Chamber Music from Bach to Björk
Works by J. S. Bach, Björk, Leonard Cohen, Samuel Coleridge-Taylor, Edward Elgar, Gustav Holst, Scott Joplin, Astor Piazzolla, Henry Purcell, José Silvestre White.
TC Chamber Musicians
Born in England, Andrea Courchene began playing the cello at age three. After an active musical childhood that included studies at the Guildhall School of Music as well as membership in the National Children’s Orchestra and the renowned Stoneleigh Youth Orchestra, Andrea immigrated with her family to Pensacola, Florida. At the age of 15, Andrea began performing professionally as a member of the Pensacola Symphony Orchestra. Andrea graduated from Stetson University with a bachelor’s degree in cello performance and has continued graduate studies with Emilio Colon at the University of Illinois and with Brant Taylor at DePaul University. Currently Andrea lives in New York and is pursuing the Master of Arts in music and music education at Teachers College.
Paul Leiner, cellist, bassist, music educator, received his Bachelor of Music degree in 2005 from Stetson University, studying cello with David Bjella. He studied with Brant Taylor at DePaul University, where he received his master’s degree in 2008. Paul appeared as soloist with the DePaul University Baroque Ensemble in 2008 and with the Stetson University Chamber Orchestra in 2004. He has performed at the Bowdoin Music Festival, the Round Top Festival, and with the Chicago Civic Orchestra, Lira Ensemble of Chicago, Millennium Chamber Players, and the Orlando Philharmonic. From 2009 to 2011, Paul was director of Millennium Middle School orchestras in Sanford, Florida; director of the Flagler Youth Orchestra; and Adjunct Professor of applied strings at Seminole State College. Now in New York, Paul is pursuing the EdM at Teachers College.
Amy Mazzariello, soprano, developed an appreciation for classical music during the 20 years she spent in ballet classes. She holds a bachelor’s degree from Rutgers University, where she sang with the Voorhees Choir and with ShockWave, an award-winning all-female a cappella group. She has contributed backing vocals and clarinet to songs by her boyfriend’s musical project, Impaled Peach. She made her solo debut at the Teachers College Sweetheart’s Event on February 14 earlier this term. Amy is currently employed at Teachers College as an assistant editor at the Community College Research Center.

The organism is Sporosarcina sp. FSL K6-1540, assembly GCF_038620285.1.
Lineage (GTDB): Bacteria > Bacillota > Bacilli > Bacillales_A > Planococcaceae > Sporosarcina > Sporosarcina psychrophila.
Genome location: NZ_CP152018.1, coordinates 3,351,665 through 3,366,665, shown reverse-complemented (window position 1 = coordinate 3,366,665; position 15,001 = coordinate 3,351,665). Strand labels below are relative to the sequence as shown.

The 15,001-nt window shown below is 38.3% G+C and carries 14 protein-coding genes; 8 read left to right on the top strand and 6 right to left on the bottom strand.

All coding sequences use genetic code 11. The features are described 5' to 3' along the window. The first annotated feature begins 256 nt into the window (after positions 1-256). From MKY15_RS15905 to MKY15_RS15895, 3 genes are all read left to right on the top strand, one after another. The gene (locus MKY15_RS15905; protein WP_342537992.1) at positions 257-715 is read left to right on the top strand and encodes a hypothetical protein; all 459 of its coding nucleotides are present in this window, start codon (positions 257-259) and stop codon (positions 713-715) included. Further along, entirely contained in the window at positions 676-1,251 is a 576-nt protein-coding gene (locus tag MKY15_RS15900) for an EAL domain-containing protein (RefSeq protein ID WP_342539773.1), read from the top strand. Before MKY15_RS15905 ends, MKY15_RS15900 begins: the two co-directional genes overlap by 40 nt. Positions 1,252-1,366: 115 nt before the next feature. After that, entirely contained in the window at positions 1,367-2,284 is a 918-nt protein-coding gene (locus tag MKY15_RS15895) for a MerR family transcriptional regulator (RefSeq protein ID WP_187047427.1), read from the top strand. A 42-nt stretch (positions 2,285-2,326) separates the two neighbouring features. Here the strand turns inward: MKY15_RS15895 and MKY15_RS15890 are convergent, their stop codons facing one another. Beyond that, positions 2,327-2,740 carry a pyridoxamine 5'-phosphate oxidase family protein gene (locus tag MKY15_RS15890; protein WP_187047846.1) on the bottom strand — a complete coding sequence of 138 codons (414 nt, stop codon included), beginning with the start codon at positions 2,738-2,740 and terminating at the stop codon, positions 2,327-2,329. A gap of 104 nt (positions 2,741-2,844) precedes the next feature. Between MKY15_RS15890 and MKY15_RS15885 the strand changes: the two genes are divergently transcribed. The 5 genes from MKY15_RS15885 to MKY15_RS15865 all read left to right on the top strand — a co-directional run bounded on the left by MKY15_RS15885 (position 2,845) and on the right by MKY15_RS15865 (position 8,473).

Born into a musical family, Alicia Pohan started playing violin when she was seven years old. From ages eleven to eighteen, she studied violin and voice at Manhattan School of Music Preparatory Division in New York City. Music eventually took a back seat to academics as she focused on earning her bachelor’s degree in literature, first at Oberlin College in Oberlin, Ohio, and then at The New School in New York City. While teaching in Iowa for the past three years, she accompanied students in various musical and theatrical performances. She is currently pursuing a master’s degree at Teachers College in the teaching of high school English. Playing in this chamber ensemble has provided her the opportunity to transform belief into practice, becoming an educator who is actively involved in the arts.
Jeffrey Wang, violin, a native New Yorker, received his bachelor of arts from Dartmouth College after four years at the Juilliard Pre-College Division. His primary teachers have been Margaret Pardee, Lu Si-Qing, and Anthony Princiotti. He has had extensive performing experience in chamber music and with orchestras, notably with the Salome Chamber Ensemble. Having served as concertmaster of the Dartmouth Symphony Orchestra for three years, Jeffrey was the 2007 Culley Concerto Competition Grand Prize Winner at Dartmouth College. He is currently an MA candidate in music and music education at Teachers College. Jeffrey freelances as a violinist and conducts the Mount Carmel Holy Rosary String Ensemble in East Harlem.
Teachers College Chamber Music is a two-credit graduate course (A&HM 4056) in the Music and Music Education Program, Department of Arts and Humanities. The course meets approximately two hours weekly and advocates a passion for collaborative chamber music, a commitment to diverse membership and literature, chamber music’s potential to exemplify democracy, and respect for tradition as well as innovation. Roles of professor and student are purposely blurred thereby stimulating a community of learners who develop musical artistry, self-awareness, and critical reflection skills. The course syllabus is co-constructed each term according to performing media and interests of those enrolled. TC Chamber Music is coached by Dr. Dwight Manning.